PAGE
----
Human Rights

'Vavuniya killing is just the tip of the iceberg' - Mano Ganesan

At noon on the 29th of June, the police Special Task Force (STF) commandos and Army troopers broke into the Vavuniya prison, where at  least 170 Tamil prisoners were held. By the time the 'military operation' unfolded, the political prisoners were on a hunger strike, demanding  information about a fellow inmate who was taken away by the prison authorities. The details of the brutal crackdown that followed  were  deliberately suppressed by media.

The JDS spoke to Mano Ganesan, a prominent Tamil politician and the Convenor of the Civil Monitoring Commission (CMC), an organization based among the families of the disappeared and political prisoners.

"The prisoners were simply desperate and frustrated after being held for a long period without any legal process" Ganesan said. "We have seen many such incidents in many parts of the island in the past. During the time the Sinhala youth were held in prison in late 80s, similar incidents occurred.  But the government projected the recent incident as an unprecedented situation and even went to the extent of portraying  the prisoners hunger strike as a 'revival of the LTTE' that needs to be crushed using extreme force."

Excerpts of the interview follow:

JDS: What really happened in Vavuniya?

Mano Ganesan: The Tamil political prisoners held in Vavunia Remand Prison were pushed under shear frustration to take collective action, so that this government and the international community would listen to them. That's what happened. In fact, when the STF, the police and the army went into the prison, everything was over within three minutes or even less. But in government media it was projected as the biggest military operation conducted since May 2009. We totally reject such exaggerations and we see such interpretations are motivated by sinister political aims.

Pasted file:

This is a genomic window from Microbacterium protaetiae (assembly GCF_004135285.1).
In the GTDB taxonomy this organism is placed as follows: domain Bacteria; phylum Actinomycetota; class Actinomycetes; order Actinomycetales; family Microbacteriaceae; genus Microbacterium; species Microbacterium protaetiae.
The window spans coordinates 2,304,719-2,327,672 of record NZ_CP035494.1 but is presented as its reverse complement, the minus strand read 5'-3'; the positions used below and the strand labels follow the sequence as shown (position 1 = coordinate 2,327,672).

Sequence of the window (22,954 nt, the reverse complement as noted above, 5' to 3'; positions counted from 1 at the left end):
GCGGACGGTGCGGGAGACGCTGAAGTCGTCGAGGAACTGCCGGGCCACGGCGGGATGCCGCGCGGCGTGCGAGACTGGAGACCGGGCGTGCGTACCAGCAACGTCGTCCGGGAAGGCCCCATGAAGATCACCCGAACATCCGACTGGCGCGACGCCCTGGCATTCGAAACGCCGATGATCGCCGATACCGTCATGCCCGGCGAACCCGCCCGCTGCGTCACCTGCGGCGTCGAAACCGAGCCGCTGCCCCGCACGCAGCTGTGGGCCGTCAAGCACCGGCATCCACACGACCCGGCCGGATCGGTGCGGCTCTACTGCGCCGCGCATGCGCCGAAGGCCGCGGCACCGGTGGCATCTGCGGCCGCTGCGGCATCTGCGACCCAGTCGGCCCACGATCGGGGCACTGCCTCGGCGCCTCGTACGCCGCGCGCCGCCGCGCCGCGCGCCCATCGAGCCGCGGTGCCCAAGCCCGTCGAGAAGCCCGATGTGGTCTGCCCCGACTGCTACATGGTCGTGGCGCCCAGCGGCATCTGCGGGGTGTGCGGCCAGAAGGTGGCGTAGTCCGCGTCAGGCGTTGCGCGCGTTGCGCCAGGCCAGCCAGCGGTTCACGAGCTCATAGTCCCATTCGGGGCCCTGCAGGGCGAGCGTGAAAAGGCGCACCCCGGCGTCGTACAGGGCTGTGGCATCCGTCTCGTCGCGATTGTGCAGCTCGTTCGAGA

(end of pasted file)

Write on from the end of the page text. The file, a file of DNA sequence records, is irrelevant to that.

Following the crackdown, all of the prisoners were brought to Anuradhapura prison, and from there, they were transferred to Mahara Prison, which is closer to Colombo. Even during the time of transportation - while they were inside the vehicles - they were mercilessly attacked. And after they were brought to Mahara, they were assaulted again. Three of the inmates are now imprisoned at Bogambara prison in Kandy. The rest are still imprisoned in Mahara and one other prisoner is still being treated at Anuradhapura Hospital. The prisoner who was murdered - Ganeshan Nimalaruban - died while he was held in Mahara prison. In fact he passed away inside Mahara Prison hospital and not after being admitted to Ragama Teaching Hospital as the government claims. It was his dead body that was transferred to Ragama hospital morgue.

So we have eye witnesses who told us that they were attacked brutally by the STF as they were waiting to take the revenge. We have seen in the past in 1983, and even before that, how the Tamil political prisoners were attacked inside prisons. As we know, in July 1983, the famous political prisoners, Thangathurai and Kuttimany were attacked and killed along with another 51 Tamil prisoners inside a Colombo prison. Again in October 2000, in a similar incident, 26 Tamil inmates were hacked to death inside a so called Prisoner Rehabilitation Centre in Bindunuweva. In all those incidents, the perpetrators walked free. We haven't seen any justice.

JDS: You mentioned about a prisoner who is now being treated at Anuradhapura hospital. This particular prisoner -  Muthurasa Dilrukshan - has now being identified as someone who was considered as a missing person for last five years.  

MG: Yes! I am not surprised about that. This simply exposes the true nature and the conduct of the government of Sri Lanka. There had been instances where the government claimed to have arrested people, who later went missing without a trace.  Even though the family members and the eye witnesses claimed that they  had witnessed an arrest, we couldn't get such claims confirmed through the government law enforcement authorities who kept denying it. Therefore they were considered as missing. But later, some of them were found in remand prisons.